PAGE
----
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BioMed Research International
Volume 2015, Article ID 256365, 5 pages
http://dx.doi.org/10.1155/2015/256365
Research Article

The Anthropometric Measurement of Schober’s Test in Normal Taiwanese Population

1Institute of Medicine, Chung Shan Medical University, Taichung 40201, Taiwan
2Taichung Branch, Bureau of Standards, Metrology and Inspection (BSMI), M.O.E.A., Taiwan
3Department of Rehabilitation, Jen-Teh Junior College of Medicine, Nursing and Management, Miaoli 35664, Taiwan
4Department of Internal Medicine, Chung Shan Medical University Hospital, Taichung 40201, Taiwan

Received 30 September 2014; Revised 20 January 2015; Accepted 19 February 2015

Academic Editor: Yi Liu

Copyright © 2015 Yong-Ren Yen et al. This is an open access article distributed under the Creative Commons Attribution License, which permits unrestricted use, distribution, and reproduction in any medium, provided the original work is properly cited.

Abstract

The measurement of lower back mobility is essential in the assessment of lower back pain including ankylosing spondylitis. Original Schober’s test (OST) and modified Schober’s test (MST) are popularly conducted in daily rheumatology and orthopedics clinical practices. To our knowledge, this report is the only anthropometric reference study in a normal oriental population. The OST declined with age from 5.0 cm in the youngest (20–30 years old) to 3.1 cm in the aged (70–80 years old) male subjects and from 3.6 cm to 2.4 cm in the female subjects. The male OST was significantly more than the female OST. There was a good correlation between OST and MST in each of the three age groups of both sexes.

1. Introduction

The mobility of the lumbar spine is restricted in patients with ankylosing spondylitis (AS) [1]. AS is a chronic inflammatory autoimmune disease of the axial skeleton primarily involving spine and sacroiliac joints [2, 3]. The typical early symptoms are chronic low back pain and spinal stiffness causing difficulty in bending [4]. Eventually it results in complete fusion and rigidity of spinal joints [5]. The most simple and noninvasive screening method for lumbar mobility is Schober’s test.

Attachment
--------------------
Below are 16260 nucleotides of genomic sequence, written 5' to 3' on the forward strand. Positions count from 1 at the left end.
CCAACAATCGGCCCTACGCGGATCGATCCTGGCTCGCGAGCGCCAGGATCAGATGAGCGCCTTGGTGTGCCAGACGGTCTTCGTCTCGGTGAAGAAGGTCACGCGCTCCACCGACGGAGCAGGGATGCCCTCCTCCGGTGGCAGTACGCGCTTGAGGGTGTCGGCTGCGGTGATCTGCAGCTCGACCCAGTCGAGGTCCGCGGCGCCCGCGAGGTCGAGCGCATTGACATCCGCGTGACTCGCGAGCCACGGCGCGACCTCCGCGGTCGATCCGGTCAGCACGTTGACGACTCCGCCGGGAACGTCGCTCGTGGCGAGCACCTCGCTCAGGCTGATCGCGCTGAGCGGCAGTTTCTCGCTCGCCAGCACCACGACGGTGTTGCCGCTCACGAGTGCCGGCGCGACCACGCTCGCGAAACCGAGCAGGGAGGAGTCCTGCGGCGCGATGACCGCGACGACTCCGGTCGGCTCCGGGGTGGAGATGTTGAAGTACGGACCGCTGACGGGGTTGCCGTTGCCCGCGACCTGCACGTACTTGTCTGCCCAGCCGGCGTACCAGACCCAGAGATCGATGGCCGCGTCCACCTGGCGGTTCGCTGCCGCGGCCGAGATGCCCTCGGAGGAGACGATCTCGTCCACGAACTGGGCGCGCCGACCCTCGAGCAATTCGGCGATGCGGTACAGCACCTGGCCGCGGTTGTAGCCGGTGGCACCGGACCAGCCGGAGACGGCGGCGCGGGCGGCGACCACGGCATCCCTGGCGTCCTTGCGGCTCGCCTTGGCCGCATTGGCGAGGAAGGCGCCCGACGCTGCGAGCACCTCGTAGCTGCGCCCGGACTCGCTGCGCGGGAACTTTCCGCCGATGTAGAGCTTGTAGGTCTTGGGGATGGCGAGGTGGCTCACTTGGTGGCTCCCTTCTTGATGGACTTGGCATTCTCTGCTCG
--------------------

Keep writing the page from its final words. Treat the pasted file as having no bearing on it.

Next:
Schober’s tests, including original Schober’s test (OST) [68], modified Schober’s test (MST) [7, 8], and modified-modified Schober’s test (MMST) [7, 9], are not harmful for measuring flexibility of lumbar spine with the subject bending forward. These tests can be simply conducted in the clinic. The OST and MST are popularly used [7, 1013]. The measurement of these tests is not only useful for screening the status of AS disease, but also useful for the determination of progression and therapeutic effects of AS [14] as well as other pathologic conditions associated with low back pain [7, 10, 13, 15].

Reports of anthropometric reference data are rare [11, 16], and none were reported in oriental populations. We measured the Schober indices in different ages of normal Taiwanese men and women who had no history of low back pain or any diseases involving the lower back. This study provides reference data for clinicians to judge the degree of low back motility and disease status [16]. We measured OST in normal subjects for lumbar mobility in relation to age and sex. The correlation between OST and MST was also studied.

2. Methods and Materials

Volunteer subjects were recruited from the clinic of AIR (allergy, immunology, and rheumatology), Chung Shan Medical University Hospital in central Taiwan. The exclusion criteria included any structural abnormality such as kyphosis, scoliosis, surgical history, lumbar deformity, and skin problems of the lumbar area and functional abnormality such as arthropathy, acute or chronic pain in the lumbar area, or neurological diseases involving the lumbar area.

There were 165 men and 122 women for OST measurements and 135 men and 84 women for both OST and MST measurements.

The OST and MST were measured according to the methods described [8]. Namely, for the measurement of OST, the participant stood erect while the lumbosacral junction was marked as indicated by the dimples of Venus. A second mark was placed 10 cm above the junction. The participant was then asked to bend forward as far as possible, and the stretched distance was indicated as the OST in cm.

For measuring the MST, we put a mark 5 cm below and 10 cm above the junction. The participant was asked to bend forward as far as possible and the stretched distance of these two points was measured as the MST value.

Statistical analysis of the differences between different age and sex groups was carried out using the Statistical Package for the Social Sciences (SPSS), version 7.0 (Chicago, IL, USA). A value of was considered significant.